SAN JUAN, December 20 - Three free clinics are to be held in the Rio Grande Valley next month for undocumented high school and college students who may qualify for the Deferred Action for Childhood Arrivals program.
The clinics being organized by the University of Texas School of Law and the Texas Civil Rights Project. They believe there is an unmet need in the Valley for free help with DACA petitions.
The dates and venues are:
• Monday, Jan. 7, IDEA College Preparatory San Juan (in the cafeteria), 600 E. Sioux, San Juan, Texas, 4 p.m.-8 p.m.
• Tuesday, Jan. 8, IDEA College Preparatory Mission (in the cafeteria), 1600 S. Schuerbach Road, Mission, Texas, 4 p.m.-8 p.m.
• Thursday, Jan. 10, The University of Texas at Brownsville, 80 Fort Brown, University Boulevard Classroom Building (on W. University Blvd.), Rm. 2112, Brownsville, Texas, 4 p.m.-8 p.m.
The clinics will have volunteer attorneys from Austin and the Valley to help high school and college students complete applications and compile documents to file with U.S. Citizenship and Immigration Services.
Students can schedule appointments ahead of time by contacting the UT Law Pro Bono Program at 512-232-2990 or at firstname.lastname@example.org. Walk-ins will also be accepted at these clinics on a first-come, first served basis.
The Deferred Action program was announced by President Barack Obama in August. It provides temporary legal status to eligible immigrants who came to the United States as children. It also allows them to work in the United States for a period of two years.
Barbara Hines is co-director of the University of Texas School of Law Immigration Clinic and one of the top immigration attorneys in the United States. She has received numerous awards for her work including the 1992 American Immigration Lawyers Association (AILA) Jack Wasserman Award for Excellence in Litigation; the 1993 AILA Texas Chapter Litigation Award; the 2002 Texas Law Fellowships Excellence in Public Interest Award; the 2007 AILA Elmer Fried Excellence in Teaching Award; the 2009 MALDEF Excellence in Legal Services Award; and the 2010 National Lawyer's Guild Carol King Award. In 2000, she was named one of the 100 best lawyers in the state by the Texas Lawyer publication.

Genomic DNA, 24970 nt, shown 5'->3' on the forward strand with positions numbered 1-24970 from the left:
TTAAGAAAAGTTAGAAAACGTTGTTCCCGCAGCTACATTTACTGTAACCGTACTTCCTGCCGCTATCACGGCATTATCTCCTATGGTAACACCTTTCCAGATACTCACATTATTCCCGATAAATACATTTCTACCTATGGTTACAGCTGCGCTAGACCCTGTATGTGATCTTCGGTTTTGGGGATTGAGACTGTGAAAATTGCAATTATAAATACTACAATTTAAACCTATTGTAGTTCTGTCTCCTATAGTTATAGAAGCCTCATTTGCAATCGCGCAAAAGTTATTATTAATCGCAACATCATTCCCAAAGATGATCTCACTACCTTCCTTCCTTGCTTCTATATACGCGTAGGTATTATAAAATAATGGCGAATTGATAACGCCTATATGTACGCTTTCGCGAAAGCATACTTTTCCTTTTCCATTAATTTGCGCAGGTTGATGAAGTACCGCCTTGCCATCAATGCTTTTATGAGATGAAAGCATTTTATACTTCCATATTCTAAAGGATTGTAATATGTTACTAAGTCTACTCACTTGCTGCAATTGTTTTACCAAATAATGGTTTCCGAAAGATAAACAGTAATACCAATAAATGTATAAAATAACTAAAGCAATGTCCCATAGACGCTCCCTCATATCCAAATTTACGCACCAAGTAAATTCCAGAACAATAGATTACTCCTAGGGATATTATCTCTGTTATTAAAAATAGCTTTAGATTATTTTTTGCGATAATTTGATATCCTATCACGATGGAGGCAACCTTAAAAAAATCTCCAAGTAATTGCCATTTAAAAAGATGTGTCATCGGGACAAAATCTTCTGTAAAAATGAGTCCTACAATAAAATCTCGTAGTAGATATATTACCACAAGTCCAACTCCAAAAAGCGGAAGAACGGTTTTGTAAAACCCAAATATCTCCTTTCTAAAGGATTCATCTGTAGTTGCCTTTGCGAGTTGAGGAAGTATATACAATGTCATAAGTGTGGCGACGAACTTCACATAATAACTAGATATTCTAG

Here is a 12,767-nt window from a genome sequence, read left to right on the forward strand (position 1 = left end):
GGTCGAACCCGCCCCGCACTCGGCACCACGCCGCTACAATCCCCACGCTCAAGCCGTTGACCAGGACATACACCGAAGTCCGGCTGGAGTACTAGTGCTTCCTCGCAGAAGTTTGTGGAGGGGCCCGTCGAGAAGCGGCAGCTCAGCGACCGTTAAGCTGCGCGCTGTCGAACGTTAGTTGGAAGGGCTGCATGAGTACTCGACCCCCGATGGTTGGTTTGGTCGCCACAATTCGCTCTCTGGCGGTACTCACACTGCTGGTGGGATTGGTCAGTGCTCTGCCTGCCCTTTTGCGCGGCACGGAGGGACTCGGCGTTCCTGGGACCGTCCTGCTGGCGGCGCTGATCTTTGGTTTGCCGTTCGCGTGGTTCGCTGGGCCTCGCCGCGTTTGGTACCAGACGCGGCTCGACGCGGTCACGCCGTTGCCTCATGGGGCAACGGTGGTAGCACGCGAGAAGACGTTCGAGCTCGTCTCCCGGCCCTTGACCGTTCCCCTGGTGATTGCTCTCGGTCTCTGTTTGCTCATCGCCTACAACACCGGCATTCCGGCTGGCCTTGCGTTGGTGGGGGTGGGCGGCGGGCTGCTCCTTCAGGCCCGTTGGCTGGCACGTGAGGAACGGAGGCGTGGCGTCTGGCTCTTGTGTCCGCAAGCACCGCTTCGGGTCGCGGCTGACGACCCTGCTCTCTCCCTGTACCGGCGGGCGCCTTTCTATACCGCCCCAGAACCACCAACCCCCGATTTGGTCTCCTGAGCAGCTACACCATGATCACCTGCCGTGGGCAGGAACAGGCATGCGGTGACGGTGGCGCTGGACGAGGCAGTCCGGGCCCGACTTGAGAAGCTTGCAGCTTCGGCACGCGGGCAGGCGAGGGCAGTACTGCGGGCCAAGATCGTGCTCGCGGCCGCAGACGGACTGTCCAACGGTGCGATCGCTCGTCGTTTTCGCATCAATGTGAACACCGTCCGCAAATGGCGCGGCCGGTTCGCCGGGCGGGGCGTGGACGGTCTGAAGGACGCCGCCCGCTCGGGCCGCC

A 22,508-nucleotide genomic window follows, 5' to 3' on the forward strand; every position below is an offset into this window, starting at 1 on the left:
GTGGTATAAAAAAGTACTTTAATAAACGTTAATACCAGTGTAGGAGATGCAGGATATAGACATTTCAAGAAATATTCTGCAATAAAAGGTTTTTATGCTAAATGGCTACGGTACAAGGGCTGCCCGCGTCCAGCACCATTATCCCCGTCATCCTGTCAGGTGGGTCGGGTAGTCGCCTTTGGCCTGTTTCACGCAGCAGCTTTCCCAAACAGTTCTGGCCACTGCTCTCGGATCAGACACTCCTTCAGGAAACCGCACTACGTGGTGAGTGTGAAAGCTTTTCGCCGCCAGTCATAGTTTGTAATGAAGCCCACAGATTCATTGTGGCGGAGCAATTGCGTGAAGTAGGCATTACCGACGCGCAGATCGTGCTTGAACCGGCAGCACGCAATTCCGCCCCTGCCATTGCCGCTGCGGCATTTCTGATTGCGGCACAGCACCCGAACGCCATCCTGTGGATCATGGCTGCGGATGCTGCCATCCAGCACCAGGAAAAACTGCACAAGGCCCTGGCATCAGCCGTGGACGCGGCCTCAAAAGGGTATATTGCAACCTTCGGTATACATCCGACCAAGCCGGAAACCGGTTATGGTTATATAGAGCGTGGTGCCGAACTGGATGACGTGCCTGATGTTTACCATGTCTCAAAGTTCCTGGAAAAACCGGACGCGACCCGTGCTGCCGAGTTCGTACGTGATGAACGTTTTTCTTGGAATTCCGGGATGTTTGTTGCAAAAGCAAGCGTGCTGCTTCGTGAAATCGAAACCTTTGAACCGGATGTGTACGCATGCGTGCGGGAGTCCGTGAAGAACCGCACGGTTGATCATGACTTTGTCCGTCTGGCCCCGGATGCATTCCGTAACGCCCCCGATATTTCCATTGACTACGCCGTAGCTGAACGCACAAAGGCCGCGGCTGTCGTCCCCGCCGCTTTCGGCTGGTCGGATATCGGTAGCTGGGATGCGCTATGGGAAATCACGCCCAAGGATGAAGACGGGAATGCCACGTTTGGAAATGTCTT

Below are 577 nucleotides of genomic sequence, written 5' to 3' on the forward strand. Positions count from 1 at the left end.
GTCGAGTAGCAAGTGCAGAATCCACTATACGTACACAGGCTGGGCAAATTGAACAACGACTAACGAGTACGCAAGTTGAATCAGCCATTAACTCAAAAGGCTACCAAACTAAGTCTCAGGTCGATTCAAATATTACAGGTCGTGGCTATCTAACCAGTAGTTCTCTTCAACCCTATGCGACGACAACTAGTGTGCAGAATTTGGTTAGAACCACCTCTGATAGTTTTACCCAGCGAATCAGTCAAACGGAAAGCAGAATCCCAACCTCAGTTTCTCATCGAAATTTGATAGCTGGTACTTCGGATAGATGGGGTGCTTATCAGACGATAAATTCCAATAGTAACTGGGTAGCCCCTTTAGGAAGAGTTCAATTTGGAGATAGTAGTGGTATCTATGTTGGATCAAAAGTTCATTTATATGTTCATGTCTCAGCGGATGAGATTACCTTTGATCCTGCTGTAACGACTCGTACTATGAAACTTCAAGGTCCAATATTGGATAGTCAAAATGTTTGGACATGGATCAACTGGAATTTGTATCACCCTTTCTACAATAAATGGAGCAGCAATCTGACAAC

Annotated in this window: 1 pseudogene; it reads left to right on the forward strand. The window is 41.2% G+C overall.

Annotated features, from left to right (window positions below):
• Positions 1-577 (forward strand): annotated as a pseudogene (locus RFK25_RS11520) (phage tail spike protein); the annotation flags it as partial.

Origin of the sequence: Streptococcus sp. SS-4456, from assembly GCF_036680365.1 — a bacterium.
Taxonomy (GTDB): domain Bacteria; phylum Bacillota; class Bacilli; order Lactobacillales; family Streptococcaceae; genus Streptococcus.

“The DACA program allows undocumented students to come out of the shadows and contribute to our state and our community,” Hines said. “The DACA clinics in the Valley will provide essential legal assistance to help applicants navigate the immigration system and file their applications.”
Tina Fernandez, director of the UT Law Pro Bono Program, said the three Valley clinics are the outgrowth of clinics the Law School organized in Austin.
After the Obama administration launched the DACA program, the UT Law Pro Bono Program teamed with the Law School’s Immigration Clinic to organize seven weekend clinics in the fall. Through the effort, approximately 100 law students and 70 volunteer attorneys assisted nearly 400 high school and college students prepare petitions for DACA status. The Law School plans more clinics in Austin in the spring.
“We suspect there is an unmet need in the Valley for free help with DACA petitions,” Fernandez said. “We hope that other organizations will use the resources the Law School has developed to replicate our clinic model. We’ve had the honor of sharing our materials with various organizations across the country and hope to continue to build capacity for this work.”
Fernandez said students who would like assistance completing their DACA applications should bring as many of the following documents as possible to the clinic:
A. Proof of Identity: Many applicants are using a passport or a birth certificate and a photo ID (e.g. school ID with a photo).
B. Proof applicant came to the United States before the age of 16:
This can include school or medical records. Also, any records from a religious entity (such as baptismal records) can serve as proof.
C. Proof applicant was physically present in the United States as of June 15, 2012 and has resided in the United States since June 15, 2007. Fernandez said school records, rent receipts, or utility bills, among other things, may be submitted. The documents should state the applicant’s name, contain an address or other proof that the applicant was present in the U.S. and contain a date. In a best-case scenario, Fernandez said, applicants will have a document that shows presence for every month present in the U.S. since June 15, 2007. There should not be any significant gaps regarding an applicant’s physical presence in the U.S. Applicants must also provide a list of addresses for everywhere he or she has lived in the U.S., Fernandez said.
D. Proof applicant is currently in school, has graduated from high school, or has obtained a general educational development certificate (GED) or proof applicant is an honorably discharged veteran of the Coast Guard or Armed Forces of the United States.
E: Criminal Records: If an applicant has ever been arrested, charged, or convicted, he or she should bring copies of all criminal records, which can be obtained from the court where the applicant was arrested, or the certified disposition record from every county the applicant has lived in (and/or been arrested in), in the U.S. This includes juvenile offenses.
A comprehensive list of the documents needed and more information about the clinics is available at utlawprobono.org/daca or by contacting the UT Law Pro Bono Program at 512-232-2990 or at email@example.com.